Redblacks and parkland are exciting, but retail and residential may not thrill
Joanne Chianello, Ottawa Citizen
The slight panic on Roger Greenberg's face during a media tour of the Lansdowne stadium under construction last fall was unmistakable.
Faced with reporters' questions about TD Place and Lansdowne's massive retail centre opening this summer, the frontman for the Ottawa Sports and Entertainment Group seemed a little stunned that some didn't realize that the new shops and restaurants won't be ready to open for business until the end of 2014 at the earliest — and some not until January.
"You don't just open 360,000 square feet all at once," Greenberg said.
It's a message he's repeated many times since that October 2013 news conference. Greenberg doesn't want football fans looking to grab a beer or a postgame bite to be disappointed to discover that none of the retail section of the development will be open until weeks after the Redblacks' first season ends.
(But that doesn't mean the inaugural season of our latest CFL franchise isn't the perfect opportunity to showcase some of the area's culinary offerings, so this Thursday Citizen food writer Laura Robin will share her picks for eating in the stands, on the site and in the neighbourhood.)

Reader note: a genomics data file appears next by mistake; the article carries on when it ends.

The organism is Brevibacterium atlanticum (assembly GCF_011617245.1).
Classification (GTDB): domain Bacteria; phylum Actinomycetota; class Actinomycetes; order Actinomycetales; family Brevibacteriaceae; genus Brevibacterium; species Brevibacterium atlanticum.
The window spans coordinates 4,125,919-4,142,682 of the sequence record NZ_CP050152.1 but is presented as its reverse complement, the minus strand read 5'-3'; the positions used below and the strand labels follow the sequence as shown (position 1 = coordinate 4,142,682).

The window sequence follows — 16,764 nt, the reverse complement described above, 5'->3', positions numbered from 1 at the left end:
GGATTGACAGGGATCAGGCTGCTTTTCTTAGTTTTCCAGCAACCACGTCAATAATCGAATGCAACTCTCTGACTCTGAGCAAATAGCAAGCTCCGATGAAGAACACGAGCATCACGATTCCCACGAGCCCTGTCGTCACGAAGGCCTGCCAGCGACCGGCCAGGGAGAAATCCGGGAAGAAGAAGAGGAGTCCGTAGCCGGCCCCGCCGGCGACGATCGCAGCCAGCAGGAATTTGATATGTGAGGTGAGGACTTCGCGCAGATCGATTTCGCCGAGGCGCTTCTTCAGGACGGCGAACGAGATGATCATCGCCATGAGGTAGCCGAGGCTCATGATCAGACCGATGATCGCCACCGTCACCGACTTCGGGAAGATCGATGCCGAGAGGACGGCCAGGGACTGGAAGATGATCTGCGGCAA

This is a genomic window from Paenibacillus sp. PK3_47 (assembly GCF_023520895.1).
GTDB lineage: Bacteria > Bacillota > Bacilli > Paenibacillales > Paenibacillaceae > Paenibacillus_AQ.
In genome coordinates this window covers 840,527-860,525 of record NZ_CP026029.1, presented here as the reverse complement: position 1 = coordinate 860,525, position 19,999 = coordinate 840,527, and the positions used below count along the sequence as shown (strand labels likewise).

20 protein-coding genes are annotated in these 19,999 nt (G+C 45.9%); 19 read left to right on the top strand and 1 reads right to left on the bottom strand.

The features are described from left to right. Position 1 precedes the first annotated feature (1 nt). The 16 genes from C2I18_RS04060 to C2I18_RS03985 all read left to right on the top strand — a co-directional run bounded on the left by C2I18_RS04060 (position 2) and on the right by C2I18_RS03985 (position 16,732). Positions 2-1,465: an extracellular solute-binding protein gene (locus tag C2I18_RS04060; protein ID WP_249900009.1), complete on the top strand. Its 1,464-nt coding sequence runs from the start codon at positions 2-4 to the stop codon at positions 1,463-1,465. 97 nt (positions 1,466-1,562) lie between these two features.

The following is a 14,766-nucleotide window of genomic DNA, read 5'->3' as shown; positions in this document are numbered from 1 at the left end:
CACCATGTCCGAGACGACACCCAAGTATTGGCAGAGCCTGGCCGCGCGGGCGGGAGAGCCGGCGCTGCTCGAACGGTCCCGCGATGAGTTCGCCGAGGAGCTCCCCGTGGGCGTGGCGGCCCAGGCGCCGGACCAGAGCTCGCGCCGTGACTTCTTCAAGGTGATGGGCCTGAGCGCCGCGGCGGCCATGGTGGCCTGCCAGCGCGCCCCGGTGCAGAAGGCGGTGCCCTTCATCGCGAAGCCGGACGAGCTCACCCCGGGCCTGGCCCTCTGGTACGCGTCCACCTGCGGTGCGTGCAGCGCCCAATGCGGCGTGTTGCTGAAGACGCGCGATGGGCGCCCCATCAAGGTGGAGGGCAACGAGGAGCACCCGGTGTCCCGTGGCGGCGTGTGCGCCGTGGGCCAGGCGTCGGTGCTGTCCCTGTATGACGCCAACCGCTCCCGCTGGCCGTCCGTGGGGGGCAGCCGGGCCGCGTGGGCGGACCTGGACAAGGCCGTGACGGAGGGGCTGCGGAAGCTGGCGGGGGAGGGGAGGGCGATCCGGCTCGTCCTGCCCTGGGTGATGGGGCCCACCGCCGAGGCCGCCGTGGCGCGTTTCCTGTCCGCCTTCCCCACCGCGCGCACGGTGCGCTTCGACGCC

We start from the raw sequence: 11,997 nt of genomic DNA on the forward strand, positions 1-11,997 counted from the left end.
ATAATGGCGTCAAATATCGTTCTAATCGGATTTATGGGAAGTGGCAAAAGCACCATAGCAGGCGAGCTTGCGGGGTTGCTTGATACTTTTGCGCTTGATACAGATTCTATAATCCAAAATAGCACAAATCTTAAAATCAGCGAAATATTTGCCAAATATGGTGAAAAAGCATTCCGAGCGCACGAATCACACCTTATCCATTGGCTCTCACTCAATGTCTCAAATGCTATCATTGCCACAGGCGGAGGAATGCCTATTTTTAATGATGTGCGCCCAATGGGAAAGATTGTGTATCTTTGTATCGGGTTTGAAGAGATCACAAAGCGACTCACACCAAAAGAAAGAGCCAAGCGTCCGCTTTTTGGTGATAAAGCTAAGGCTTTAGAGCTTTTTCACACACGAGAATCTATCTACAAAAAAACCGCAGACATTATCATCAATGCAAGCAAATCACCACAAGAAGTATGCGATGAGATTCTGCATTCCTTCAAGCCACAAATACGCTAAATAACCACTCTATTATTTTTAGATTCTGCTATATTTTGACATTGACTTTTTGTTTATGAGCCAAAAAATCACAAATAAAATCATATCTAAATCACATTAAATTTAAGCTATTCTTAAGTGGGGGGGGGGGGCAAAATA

Greenberg's emphasis on what will and won't be ready by this Friday's Redblacks home-opener highlights the under-discussed reality that this major redevelopment isn't so much a unified project as four distinct ones:
The $129-million rebuilt and re-imagined football (and soccer) stadium;
The $37-million urban park on the west bank of the Rideau Canal;
A 360,000-square-foot retail complex;
A residential development that includes two condos towers and mostly sold-out town homes on Holmwood Avenue.
And the four Lansdownes are not all created equal.